Samantha Chapman

samantha.chapman@villanova.edu

 

Science

Chemistry

Characterization of  b-Hydroxybutyrate Dehydrogenase from Trypanosome Parasites

 

Trypanosomes are parasitic organisms responsible for global disease, including Chagas Disease and African Sleeping Sickness.   These ancient single-celled eukaryotes are brimming with unusual biochemical features.   Among these, our lab is investigating the parasite protein -hydroxybutyrate dehydrogenase (HBDH).  Only a handful of single-celled eukaryotes have a version of HBDH.  The role of the protein in the parasite is not known, but it is known that HBDH is required for trypanosome survival in certain stages of its lifecycle.

We work with HBDH  from Trypanosoma brucei (causative agent of Sleeping Sickness),  Trypanosoma cruzi (causative agent of Chagas Disease), and bacteria.   Part of our work centers upon how the chemistry is carried out using a small cofactor molecule. The T. brucei enzyme uses cofactors NADH and NADPH, the bacterial HBDH utilizes only NADH, and T. cruzi HBDH has even different specificity.    We are working to define the determinants of cofactor specificity and generate proteins with altered specificity.  

Long-term goal:  Parasite HBDH is both essential and very different from that of the human host; thus, HBDH may ultimately serve as a therapeutic target.  Our work seeks to understand the physiological role of the parasite protein and to understand basic structure-function properties of the protein.

 

In the portion of the project examining cofactor specificity, students should expect to learn how to express protein in bacteria, purify the protein using chromatography, and then carry out kinetic studies of HBDH using UV-Vis spectroscopy.   Research students will also carry out data analysis, determining several kinetic constants from the data they generate.   If time permits, the chance to learn site directed mutagenesis (i.e. altering bases in the DNA encoding HBDH so that new amino acids are encoded) will be available. 

Ambitious students will also have the opportunity to generate a construct encoding a tagged version of HBDH, which will be expressed in the parasite and used to identify HBDH-interacting proteins.  In this stage of the project, students will learn such skills as PCR, gel electrophoresis, and parasite cell culture.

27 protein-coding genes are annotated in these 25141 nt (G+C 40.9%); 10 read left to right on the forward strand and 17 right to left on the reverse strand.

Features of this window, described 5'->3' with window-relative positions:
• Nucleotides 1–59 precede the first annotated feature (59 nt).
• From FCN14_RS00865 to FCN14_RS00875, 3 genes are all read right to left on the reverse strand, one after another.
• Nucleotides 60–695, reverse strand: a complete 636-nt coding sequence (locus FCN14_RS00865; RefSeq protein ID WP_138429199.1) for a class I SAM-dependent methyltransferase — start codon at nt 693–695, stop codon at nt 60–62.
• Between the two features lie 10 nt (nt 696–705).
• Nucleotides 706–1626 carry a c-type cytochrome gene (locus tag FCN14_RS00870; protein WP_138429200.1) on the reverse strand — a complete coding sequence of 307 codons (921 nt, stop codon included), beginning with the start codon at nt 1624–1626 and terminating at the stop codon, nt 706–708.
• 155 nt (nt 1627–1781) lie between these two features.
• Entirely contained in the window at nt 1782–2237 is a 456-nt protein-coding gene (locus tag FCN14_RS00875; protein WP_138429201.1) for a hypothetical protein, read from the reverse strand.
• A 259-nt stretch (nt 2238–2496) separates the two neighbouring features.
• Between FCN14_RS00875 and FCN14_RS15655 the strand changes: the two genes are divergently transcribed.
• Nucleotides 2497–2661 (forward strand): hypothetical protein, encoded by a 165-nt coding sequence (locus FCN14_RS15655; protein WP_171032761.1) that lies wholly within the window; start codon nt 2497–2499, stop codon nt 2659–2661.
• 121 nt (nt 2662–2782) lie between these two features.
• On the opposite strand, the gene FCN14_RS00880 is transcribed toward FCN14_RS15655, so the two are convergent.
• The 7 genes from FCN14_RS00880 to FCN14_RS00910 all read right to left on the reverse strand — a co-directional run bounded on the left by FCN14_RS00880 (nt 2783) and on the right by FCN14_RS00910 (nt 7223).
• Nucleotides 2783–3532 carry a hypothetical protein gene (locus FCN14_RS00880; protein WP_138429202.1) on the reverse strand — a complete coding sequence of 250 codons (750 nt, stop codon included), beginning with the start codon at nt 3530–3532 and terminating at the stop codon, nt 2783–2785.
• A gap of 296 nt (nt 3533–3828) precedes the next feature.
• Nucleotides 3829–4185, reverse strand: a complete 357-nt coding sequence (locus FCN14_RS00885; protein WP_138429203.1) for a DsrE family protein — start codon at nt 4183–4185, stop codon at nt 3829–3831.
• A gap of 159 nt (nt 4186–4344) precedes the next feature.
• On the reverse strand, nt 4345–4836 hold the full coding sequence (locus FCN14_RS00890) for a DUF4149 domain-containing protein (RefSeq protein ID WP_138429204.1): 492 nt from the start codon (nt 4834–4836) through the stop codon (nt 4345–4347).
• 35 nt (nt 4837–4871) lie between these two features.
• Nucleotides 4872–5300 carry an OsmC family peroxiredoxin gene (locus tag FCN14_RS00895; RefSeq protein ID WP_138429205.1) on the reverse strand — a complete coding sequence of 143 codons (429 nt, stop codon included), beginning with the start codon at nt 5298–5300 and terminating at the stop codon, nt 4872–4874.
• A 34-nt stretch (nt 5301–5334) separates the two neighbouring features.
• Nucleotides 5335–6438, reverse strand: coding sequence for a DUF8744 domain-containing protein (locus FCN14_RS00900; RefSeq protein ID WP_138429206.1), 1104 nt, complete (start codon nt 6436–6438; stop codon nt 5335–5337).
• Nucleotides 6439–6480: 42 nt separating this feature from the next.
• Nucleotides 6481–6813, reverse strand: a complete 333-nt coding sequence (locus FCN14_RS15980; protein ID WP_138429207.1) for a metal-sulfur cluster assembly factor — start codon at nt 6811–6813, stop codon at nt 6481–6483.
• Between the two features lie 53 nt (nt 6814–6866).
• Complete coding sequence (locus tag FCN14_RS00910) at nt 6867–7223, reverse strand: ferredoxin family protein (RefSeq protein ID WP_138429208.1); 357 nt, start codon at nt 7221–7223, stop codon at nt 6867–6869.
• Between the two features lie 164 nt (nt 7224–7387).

Jennifer Palenchar

jennifer.palenchar@villanova.edu

 

 

Business

Economics

Business Improvement Districts (BID) in Pennsylvania

 

This project will analyze4 communities in the local 4 county area. 2 municipalities will be analyzed that have implemented Business Improvement Districts and 2 municipalities will be analyzed without the BID, or the traditional Main Street Program. The outcome is to see if a BID increases the value of the municipality in the following areas over a four year period:

1)         Number of businesses

2)         Employment

3)         Assessed value of commercial and residential real estate

4)         Number of events

5)         Grants and other funding received

 

The candidate will call upon the municipalities and the State of Pennsylvania to obtain information about the Business Improvement District and the Main Street Program. Data and statistics will be gathered and formulated into an Excel spreadsheet and a Word document summary to visualize if my hypothesis is correct: Implementing a BID reps rewards greater than just the traditional Main Street Program. The rewards are listed in 5 points detailed in the Project Description.

 

David Fiorenza

david.fiorenza@villanova.edu

 

Business

Finance

CEO Pay and Pay Disclosure

 

In recent years, firms have significantly increased disclosure on executive compensation due to intense public interest and a series of regulatory mandates. In this paper, we propose to study the relation between CEO pay and firms’ compensation disclosure from 2006 to 2013. We aim to first document how disclosure practices have changed since 2006 in terms of the amount of information disclosed and how the information is disclosed. We then propose to study how the changes have impacted CEO pay level, pay structure, and subsequently, firm performance. 

 

The responsibilities include collecting data on CEO pay disclosure by manually inspecting thousands of SEC public documents related to compensation disclosures.  After inspecting each document (for thousands of companies over several years), the student would be required to then enter data into a database for the researchers to use for further statistical analysis.

 

Michael Pagano

michael.pagano@villanova.edu

 

Business

Finance

CEO Pay and Pay Disclosure

 

In recent years, firms have significantly increased disclosure on executive compensation due to intense public interest and a series of regulatory mandates. In this paper, we propose to study the relation between CEO pay and firms’ compensation disclosure from 2006 to 2013. We aim to first document how disclosure practices have changed since 2006 in terms of the amount of information disclosed and how the information is disclosed. We then propose to study how the changes have impacted CEO pay level, pay structure, and subsequently, firm performance. 

 

The responsibilities include collecting data on CEO pay disclosure

 

Tina Yang

tianxia.yang@villanova.edu